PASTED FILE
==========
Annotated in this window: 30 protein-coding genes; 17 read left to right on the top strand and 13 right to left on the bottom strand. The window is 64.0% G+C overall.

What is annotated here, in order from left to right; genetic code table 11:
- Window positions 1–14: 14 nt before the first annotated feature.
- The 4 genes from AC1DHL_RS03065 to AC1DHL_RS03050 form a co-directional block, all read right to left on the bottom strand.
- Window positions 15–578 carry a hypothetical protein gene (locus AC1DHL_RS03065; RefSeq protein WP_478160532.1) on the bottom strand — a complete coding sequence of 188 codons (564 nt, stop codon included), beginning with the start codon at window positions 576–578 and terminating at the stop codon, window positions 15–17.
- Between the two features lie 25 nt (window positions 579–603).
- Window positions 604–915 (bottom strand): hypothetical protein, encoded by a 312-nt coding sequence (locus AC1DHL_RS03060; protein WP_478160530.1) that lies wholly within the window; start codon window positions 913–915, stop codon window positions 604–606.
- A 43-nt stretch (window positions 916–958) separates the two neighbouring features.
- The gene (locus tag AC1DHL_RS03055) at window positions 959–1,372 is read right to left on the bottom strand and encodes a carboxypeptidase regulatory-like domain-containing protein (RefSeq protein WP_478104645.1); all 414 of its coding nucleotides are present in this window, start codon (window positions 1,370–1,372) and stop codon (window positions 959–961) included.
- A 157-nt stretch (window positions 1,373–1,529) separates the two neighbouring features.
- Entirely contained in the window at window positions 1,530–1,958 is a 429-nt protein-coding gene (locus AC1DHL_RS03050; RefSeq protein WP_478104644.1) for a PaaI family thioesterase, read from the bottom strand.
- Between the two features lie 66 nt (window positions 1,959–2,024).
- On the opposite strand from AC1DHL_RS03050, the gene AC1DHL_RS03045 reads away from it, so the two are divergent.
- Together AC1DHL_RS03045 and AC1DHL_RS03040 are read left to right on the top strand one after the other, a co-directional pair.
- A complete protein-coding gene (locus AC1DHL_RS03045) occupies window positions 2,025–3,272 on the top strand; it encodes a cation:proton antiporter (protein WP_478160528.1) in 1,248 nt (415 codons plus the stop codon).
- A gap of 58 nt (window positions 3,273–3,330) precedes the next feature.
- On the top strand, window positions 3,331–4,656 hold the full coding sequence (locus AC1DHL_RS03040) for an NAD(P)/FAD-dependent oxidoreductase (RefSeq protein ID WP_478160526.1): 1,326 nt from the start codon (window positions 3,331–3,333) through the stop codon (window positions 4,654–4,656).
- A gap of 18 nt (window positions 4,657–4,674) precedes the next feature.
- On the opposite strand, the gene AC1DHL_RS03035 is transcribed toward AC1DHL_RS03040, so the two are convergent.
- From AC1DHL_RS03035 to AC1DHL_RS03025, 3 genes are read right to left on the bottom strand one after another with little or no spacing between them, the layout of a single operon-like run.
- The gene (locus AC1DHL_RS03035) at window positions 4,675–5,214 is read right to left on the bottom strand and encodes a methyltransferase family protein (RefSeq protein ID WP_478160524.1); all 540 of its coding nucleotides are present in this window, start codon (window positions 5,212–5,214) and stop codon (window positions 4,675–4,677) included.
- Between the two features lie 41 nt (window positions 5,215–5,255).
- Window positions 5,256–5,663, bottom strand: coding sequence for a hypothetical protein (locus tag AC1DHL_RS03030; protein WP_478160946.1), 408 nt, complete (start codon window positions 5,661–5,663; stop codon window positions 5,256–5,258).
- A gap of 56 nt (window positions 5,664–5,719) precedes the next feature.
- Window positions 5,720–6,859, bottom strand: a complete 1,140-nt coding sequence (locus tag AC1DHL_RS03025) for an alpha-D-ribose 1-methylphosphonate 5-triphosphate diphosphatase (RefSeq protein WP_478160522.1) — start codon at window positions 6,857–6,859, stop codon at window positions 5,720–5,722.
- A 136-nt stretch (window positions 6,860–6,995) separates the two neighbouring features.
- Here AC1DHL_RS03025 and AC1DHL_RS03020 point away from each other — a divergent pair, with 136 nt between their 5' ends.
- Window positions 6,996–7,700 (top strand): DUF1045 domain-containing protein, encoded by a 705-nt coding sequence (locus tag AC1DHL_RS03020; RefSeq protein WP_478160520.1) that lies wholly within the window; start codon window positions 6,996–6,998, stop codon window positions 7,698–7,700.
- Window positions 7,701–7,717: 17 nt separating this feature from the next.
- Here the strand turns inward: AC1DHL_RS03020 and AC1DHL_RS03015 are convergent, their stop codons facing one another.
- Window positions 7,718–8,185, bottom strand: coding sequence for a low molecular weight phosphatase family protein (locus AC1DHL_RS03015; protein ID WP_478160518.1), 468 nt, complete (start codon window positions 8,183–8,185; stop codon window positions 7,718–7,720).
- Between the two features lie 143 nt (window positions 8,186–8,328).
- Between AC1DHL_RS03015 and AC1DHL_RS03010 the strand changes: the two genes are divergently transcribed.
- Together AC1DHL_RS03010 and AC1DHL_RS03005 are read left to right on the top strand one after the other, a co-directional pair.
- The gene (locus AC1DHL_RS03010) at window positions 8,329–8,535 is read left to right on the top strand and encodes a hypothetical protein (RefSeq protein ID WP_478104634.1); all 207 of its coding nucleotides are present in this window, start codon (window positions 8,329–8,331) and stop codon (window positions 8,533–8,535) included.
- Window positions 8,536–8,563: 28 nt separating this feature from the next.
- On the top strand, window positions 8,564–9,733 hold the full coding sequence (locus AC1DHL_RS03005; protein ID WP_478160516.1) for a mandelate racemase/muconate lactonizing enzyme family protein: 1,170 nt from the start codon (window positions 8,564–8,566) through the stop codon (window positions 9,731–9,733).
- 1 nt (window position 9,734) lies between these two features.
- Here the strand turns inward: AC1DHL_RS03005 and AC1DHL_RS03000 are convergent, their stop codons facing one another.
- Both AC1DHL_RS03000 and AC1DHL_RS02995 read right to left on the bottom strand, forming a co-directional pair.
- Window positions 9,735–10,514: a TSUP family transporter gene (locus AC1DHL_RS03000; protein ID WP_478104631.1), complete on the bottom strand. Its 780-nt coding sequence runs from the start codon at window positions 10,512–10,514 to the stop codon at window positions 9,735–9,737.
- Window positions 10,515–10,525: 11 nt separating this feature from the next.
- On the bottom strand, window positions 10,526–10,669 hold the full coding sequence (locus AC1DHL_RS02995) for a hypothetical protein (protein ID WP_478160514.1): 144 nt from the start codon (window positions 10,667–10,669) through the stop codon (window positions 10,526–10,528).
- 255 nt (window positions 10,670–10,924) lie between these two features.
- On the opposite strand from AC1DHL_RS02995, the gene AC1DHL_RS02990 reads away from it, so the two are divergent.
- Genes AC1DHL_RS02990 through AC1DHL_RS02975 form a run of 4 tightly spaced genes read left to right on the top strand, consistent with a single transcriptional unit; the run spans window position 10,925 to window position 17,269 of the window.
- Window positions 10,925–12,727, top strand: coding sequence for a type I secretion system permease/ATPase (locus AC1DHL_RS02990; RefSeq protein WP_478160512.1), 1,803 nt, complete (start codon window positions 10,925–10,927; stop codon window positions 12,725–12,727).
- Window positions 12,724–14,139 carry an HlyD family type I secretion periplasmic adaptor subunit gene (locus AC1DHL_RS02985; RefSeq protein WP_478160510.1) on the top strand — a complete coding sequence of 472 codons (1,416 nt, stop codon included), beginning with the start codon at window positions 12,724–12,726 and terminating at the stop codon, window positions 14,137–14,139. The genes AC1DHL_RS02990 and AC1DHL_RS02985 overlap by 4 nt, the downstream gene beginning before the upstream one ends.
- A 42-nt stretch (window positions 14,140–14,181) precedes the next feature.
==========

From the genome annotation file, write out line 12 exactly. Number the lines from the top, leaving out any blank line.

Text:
- Between the two features lie 66 nt (window positions 1,959–2,024).